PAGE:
Our local leaders need our prayers

(Photo: Getty/iStock)

Congratulations to all the women and men newly-elected to serve as councillors across the UK. And thanks to all those who stood but were not elected.

Many Christians will be praying for their councillors and MPs and seeking to support them as they work for us all. Part of that support should include questioning them, challenging them, and asking them to justify or change their policies. Maybe also calling them out on their behaviour in public life.

That dialogue, working with an active local media, could have a healthy positive influence on grassroots democracy.

Churches and other faith groups have so much local knowledge. Often, we know how policies will work out on our patch. We have people in our congregations with first-hand experience and specialist insight. Our networks go deep into communities across the country.

Since most churches have a range of opinion in their congregations, political involvement is best left to individuals. Churches should support and pray for their members who are active in politics across the parties. It's not an easy calling.

In my experience, people who stand in elections, both local and national, are generally men and women of good will – and often of faith – committed to working for the public good.

Sadly, most people don't agree. In one widely respected poll, just 19 per cent of the UK population trusted politicians to tell the truth. Government ministers scored the same low rating – just above advertising executives who polled bottom. Local councillors rated a healthier 44 per cent.

Nurses, librarians, doctors and teachers topped the poll, with clergy/priests coming in mid-table at 58 per cent. So church leaders have a credibility gap too.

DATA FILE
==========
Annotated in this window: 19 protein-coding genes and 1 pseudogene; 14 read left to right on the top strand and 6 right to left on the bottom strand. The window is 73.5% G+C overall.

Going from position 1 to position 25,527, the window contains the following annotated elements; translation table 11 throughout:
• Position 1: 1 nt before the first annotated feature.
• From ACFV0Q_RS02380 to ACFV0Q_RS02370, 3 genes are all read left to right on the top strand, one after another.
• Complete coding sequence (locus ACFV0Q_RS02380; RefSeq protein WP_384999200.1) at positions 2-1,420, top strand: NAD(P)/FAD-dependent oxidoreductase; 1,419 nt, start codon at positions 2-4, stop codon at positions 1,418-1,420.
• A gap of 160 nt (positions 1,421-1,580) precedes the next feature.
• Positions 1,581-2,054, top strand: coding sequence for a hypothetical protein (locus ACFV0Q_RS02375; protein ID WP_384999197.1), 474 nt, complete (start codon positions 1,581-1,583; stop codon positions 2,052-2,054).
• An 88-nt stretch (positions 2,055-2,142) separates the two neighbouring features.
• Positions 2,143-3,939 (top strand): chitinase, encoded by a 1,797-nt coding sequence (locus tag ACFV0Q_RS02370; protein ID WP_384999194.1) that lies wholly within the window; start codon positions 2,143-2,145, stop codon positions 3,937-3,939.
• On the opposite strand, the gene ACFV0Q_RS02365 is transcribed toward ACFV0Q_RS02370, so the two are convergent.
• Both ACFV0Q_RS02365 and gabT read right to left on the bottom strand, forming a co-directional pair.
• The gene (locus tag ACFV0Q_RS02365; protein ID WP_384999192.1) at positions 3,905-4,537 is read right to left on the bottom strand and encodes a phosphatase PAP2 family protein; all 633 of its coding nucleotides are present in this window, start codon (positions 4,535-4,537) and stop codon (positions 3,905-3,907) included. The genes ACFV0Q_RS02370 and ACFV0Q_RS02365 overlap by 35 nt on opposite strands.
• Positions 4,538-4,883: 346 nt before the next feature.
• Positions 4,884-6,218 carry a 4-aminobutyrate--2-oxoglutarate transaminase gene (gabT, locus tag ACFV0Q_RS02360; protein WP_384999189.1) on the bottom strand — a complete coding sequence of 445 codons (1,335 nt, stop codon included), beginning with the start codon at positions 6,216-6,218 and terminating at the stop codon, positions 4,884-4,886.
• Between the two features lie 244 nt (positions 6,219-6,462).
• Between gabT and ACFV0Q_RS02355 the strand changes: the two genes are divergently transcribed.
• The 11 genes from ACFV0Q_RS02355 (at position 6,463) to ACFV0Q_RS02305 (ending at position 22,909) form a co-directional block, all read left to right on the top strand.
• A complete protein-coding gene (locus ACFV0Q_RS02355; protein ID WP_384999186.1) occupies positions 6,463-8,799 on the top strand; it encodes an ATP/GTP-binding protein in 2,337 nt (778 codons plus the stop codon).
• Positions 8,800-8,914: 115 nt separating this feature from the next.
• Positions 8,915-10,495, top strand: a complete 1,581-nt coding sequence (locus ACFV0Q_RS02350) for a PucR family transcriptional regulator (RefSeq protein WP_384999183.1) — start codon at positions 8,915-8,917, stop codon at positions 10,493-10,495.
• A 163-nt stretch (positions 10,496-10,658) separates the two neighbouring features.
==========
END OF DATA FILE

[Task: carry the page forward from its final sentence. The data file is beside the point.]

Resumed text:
I take a generally optimistic view of politicians – and yes, I have been reading the newspapers and watching the headlines lately.

They may have different policies and belong to a range of parties, but most people go into politics to make their community or country a better place. Once in power, they face pressures to compromise and risk becoming detached from the people they serve.

Being elected to public office is a challenging, important role, and I'm grateful that people come forward to serve us in the maelstrom of modern-day politics.

The response to the Archbishop of Canterbury's Easter Day sermon – when he criticised the government's proposal to fly would-be asylum-seekers to Rwanda – showed that when the church enters the political debate, it can be a bumpy ride. But that doesn't mean Christians should keep quiet.

When the Grenfell Tower fire tragedy took place in west London in June 2017, claiming the lives of 72 people, it was the long-established churches and other faith groups that the local people trusted to help them. They had the credibility and knew the area well.

Grenfell also exposed the lack of an active local media. No one was listening to the urgent safety concerns of the Grenfell residents when they sought to make them known.

Since their growth in the 19th century, local newspapers have been keeping people informed of decisions that affect their lives and playing an active role in their communities. I paced the streets of west London as a junior reporter some years back.

Today, many local newspapers are feeling the squeeze, with much advertising going online to global tech companies like Facebook and Google. The local press is fighting back, developing their online presence and new sources of income, but it's a tough marketplace.

Yet local news, produced by experienced journalists with a deep knowledge of their patch is an essential part of local democracy. Without strong local journalism, who is there to support 'speaking truth to power' and holding local politicians to account?

Together, a thriving local media and Christians playing an active role in community politics could help support local democracy across the country. And that can only be a good thing.

Rev Peter Crumpler is a Church of England minister in St Albans, Herts, UK, and the author of 'Responding to Post-truth' (Grove books).